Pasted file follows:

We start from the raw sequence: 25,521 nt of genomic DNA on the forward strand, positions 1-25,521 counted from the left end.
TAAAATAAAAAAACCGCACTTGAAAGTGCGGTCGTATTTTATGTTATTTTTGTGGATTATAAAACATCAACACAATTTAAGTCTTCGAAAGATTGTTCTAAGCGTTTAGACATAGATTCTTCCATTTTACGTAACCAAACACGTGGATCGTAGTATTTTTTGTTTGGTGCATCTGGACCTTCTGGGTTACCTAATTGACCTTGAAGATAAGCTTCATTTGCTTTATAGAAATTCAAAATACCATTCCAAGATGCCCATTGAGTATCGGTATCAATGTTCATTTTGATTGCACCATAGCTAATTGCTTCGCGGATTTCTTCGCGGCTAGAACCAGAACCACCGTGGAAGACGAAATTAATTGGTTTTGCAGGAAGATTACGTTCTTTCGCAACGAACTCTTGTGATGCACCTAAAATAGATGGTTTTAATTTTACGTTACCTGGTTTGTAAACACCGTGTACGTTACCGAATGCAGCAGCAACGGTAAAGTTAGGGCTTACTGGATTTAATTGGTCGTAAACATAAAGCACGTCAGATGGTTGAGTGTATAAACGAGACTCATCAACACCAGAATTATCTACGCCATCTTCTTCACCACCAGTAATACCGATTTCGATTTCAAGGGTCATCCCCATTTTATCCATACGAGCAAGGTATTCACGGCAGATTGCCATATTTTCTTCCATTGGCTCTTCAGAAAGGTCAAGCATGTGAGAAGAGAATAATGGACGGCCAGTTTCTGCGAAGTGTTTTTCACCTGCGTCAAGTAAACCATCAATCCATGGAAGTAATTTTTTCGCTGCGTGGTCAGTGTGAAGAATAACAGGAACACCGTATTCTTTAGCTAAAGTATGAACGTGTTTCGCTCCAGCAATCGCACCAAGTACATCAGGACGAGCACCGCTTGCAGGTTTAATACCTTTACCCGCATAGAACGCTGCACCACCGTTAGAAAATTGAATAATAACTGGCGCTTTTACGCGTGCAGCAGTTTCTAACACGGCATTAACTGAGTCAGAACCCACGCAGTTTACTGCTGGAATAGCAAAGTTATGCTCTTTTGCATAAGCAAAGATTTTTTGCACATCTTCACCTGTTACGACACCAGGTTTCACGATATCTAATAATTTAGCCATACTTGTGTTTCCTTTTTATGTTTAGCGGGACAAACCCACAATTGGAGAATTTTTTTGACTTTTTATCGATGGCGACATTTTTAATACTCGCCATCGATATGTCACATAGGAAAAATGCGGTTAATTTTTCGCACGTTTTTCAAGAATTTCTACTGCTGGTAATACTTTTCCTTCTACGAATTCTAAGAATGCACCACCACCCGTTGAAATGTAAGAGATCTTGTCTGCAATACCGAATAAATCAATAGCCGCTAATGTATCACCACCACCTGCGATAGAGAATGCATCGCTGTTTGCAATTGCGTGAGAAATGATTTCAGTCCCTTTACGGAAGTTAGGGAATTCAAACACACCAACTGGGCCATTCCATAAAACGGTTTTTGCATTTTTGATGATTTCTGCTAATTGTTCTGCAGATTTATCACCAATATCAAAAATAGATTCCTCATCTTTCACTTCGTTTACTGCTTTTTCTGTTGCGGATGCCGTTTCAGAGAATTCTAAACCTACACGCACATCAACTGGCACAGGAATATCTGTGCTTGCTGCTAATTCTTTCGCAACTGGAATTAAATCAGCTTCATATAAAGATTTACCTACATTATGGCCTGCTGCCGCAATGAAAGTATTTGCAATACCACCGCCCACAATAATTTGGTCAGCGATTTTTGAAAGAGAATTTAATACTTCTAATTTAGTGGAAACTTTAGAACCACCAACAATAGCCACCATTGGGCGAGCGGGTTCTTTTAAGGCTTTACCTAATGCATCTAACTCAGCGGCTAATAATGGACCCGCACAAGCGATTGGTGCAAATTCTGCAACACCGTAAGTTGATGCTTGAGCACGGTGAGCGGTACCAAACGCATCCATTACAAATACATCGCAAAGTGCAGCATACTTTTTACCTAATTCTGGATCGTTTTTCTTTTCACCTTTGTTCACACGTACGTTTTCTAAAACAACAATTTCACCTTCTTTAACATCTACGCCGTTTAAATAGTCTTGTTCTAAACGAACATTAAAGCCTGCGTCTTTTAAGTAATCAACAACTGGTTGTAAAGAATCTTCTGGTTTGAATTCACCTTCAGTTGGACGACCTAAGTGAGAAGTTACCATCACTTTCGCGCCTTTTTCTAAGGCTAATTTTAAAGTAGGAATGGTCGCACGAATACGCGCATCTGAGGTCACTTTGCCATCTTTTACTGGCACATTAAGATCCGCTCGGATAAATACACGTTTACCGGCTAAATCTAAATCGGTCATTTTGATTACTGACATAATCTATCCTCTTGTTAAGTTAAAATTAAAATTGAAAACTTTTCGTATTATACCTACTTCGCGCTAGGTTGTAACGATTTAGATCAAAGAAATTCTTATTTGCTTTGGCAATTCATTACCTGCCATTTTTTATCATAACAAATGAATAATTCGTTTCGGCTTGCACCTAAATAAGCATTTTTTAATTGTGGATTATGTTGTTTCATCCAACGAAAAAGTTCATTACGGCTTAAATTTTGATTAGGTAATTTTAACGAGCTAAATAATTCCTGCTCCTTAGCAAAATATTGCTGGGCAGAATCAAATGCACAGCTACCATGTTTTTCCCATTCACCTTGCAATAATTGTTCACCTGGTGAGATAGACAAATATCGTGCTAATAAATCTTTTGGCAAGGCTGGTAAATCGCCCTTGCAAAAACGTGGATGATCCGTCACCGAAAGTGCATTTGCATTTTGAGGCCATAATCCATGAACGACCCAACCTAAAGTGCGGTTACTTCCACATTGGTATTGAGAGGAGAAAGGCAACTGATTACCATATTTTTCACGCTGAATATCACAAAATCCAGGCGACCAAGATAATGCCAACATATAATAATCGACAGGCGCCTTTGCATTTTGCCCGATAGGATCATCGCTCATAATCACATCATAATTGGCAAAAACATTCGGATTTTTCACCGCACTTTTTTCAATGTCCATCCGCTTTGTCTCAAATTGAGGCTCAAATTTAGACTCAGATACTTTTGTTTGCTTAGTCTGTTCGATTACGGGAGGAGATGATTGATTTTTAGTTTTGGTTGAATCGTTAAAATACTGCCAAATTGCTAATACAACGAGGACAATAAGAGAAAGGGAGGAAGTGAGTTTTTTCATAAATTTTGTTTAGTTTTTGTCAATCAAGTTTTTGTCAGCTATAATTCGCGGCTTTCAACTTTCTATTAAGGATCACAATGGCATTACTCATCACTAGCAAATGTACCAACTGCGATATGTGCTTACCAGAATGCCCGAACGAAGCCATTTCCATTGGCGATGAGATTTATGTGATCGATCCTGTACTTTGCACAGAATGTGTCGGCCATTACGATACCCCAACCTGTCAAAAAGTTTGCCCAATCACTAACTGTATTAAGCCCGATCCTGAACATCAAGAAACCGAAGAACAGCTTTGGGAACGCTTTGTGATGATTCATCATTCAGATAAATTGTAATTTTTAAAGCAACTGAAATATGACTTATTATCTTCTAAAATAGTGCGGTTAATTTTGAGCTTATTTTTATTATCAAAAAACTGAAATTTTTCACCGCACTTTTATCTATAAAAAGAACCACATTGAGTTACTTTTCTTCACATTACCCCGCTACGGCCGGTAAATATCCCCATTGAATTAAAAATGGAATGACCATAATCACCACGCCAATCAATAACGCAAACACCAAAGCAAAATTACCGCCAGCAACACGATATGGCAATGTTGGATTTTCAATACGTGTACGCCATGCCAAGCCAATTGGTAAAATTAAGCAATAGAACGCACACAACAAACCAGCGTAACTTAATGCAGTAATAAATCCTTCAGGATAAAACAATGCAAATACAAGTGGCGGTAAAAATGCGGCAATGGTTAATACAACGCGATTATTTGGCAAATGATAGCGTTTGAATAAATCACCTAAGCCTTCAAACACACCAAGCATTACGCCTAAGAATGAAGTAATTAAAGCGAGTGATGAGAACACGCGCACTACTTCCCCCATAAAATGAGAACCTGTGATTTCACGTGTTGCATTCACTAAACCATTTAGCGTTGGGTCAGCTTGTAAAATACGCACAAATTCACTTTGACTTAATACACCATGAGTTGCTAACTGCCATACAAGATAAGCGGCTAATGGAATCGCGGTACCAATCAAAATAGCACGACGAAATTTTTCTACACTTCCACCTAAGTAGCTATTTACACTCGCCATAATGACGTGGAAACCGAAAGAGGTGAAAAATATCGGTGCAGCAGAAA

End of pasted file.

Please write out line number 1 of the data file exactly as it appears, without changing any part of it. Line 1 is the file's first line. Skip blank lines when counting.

We start from the raw sequence: 25,521 nt of genomic DNA on the forward strand, positions 1-25,521 counted from the left end.